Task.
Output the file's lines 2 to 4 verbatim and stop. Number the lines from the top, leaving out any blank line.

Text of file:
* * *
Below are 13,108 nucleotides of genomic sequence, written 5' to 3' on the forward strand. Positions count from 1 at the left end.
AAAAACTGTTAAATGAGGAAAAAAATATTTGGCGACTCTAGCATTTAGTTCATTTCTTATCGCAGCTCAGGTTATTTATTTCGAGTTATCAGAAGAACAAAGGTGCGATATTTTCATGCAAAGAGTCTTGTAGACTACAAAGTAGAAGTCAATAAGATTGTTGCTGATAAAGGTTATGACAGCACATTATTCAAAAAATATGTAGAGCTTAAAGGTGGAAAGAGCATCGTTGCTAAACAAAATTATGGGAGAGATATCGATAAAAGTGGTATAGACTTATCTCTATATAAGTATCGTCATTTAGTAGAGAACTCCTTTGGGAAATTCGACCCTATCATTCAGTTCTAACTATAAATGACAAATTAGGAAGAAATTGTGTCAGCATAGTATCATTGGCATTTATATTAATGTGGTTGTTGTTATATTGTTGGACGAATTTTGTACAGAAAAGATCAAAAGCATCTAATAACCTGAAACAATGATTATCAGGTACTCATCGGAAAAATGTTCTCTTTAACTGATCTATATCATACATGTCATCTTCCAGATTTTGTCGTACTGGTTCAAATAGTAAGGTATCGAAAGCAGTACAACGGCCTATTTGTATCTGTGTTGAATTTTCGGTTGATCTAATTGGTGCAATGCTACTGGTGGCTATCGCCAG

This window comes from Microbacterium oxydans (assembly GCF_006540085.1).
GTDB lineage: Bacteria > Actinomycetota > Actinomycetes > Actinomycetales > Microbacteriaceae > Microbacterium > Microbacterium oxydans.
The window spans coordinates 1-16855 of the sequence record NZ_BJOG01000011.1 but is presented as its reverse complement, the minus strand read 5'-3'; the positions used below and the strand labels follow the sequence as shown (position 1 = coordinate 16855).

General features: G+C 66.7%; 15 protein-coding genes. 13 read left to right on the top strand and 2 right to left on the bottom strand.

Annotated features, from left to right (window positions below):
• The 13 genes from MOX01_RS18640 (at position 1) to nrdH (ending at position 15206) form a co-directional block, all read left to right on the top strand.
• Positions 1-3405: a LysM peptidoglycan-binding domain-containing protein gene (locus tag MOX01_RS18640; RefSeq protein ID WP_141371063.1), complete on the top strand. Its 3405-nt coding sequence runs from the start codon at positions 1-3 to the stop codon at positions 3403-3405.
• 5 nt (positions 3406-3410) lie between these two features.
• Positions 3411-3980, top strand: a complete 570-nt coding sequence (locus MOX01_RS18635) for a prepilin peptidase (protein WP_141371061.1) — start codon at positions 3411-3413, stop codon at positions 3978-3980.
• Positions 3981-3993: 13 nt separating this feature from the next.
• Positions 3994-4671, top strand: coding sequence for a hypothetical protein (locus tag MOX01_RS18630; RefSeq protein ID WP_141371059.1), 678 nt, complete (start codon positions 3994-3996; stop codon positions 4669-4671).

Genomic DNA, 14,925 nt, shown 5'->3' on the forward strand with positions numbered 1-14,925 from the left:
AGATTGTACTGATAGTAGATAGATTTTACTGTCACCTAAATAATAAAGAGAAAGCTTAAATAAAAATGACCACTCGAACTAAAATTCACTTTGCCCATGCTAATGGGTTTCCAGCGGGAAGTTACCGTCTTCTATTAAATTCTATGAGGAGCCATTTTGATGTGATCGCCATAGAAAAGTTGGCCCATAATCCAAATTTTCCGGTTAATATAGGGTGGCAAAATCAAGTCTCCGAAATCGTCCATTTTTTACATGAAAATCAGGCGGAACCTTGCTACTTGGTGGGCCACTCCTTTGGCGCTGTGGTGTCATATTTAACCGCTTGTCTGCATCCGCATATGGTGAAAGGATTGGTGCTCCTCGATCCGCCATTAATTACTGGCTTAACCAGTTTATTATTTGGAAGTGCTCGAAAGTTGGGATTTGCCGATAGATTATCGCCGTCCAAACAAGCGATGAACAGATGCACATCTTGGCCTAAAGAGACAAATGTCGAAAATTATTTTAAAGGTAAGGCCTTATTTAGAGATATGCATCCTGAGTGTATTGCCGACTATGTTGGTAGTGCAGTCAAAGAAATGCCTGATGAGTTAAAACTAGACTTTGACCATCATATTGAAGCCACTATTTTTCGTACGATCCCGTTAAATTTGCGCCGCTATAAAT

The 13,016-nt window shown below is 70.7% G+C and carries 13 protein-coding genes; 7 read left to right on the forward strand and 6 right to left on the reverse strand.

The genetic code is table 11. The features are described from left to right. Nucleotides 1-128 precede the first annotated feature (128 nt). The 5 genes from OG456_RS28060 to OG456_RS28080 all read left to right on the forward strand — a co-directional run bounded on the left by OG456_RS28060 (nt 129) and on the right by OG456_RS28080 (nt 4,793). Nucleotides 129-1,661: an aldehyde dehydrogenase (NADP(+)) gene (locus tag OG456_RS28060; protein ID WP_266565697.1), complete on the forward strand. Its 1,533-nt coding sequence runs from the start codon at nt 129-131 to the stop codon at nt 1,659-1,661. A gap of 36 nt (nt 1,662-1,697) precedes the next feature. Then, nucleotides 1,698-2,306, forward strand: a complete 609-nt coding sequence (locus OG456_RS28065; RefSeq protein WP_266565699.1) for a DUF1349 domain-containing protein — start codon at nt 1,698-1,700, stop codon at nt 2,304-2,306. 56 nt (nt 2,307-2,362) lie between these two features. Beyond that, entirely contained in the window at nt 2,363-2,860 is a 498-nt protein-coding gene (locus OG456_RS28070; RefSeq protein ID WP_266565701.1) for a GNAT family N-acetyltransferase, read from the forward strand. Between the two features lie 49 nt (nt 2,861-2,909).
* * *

AAAAACTGTTAAATGAGGAAAAAAATATTTGGCGACTCTAGCATTTAGTTCATTTCTTATCGCAGCTCAGGTTATTTATTTCGAGTTATCAGAAGAACAAAGGTGCGATATTTTCATGCAAAGAGTCTTGTAGACTACAAAGTAGAAGTCAATAAGATTGTTGCTGATAAAGGTTATGACAGCACATTATTCAAAAAATATGTAGAGCTTAAAGGTGGAAAGAGCATCGTTGCTAAACAAAATTATGGGAGAGATATCGATAAAAGTGGTATAGACTTATCTCTATATAAGTATCGTCATTTAGTAGAGAACTCCTTTGGGAAATTCGACCCTATCATTCAGTTCTAACTATAAATGACAAATTAGGAAGAAATTGTGTCAGCATAGTATCATTGGCATTTATATTAATGTGGTTGTTGTTATATTGTTGGACGAATTTTGTACAGAAAAGATCAAAAGCATCTAATAACCTGAAACAATGATTATCAGGTACTCATCGGAAAAATGTTCTCTTTAACTGATCTATATCATACATGTCATCTTCCAGATTTTGTCGTACTGGTTCAAATAGTAAGGTATCGAAAGCAGTACAACGGCCTATTTGTATCTGTGTTGAATTTTCGGTTGATCTAATTGGTGCAATGCTACTGGTGGCTATCGCCAG

This window comes from Microbacterium oxydans (assembly GCF_006540085.1).
GTDB lineage: Bacteria > Actinomycetota > Actinomycetes > Actinomycetales > Microbacteriaceae > Microbacterium > Microbacterium oxydans.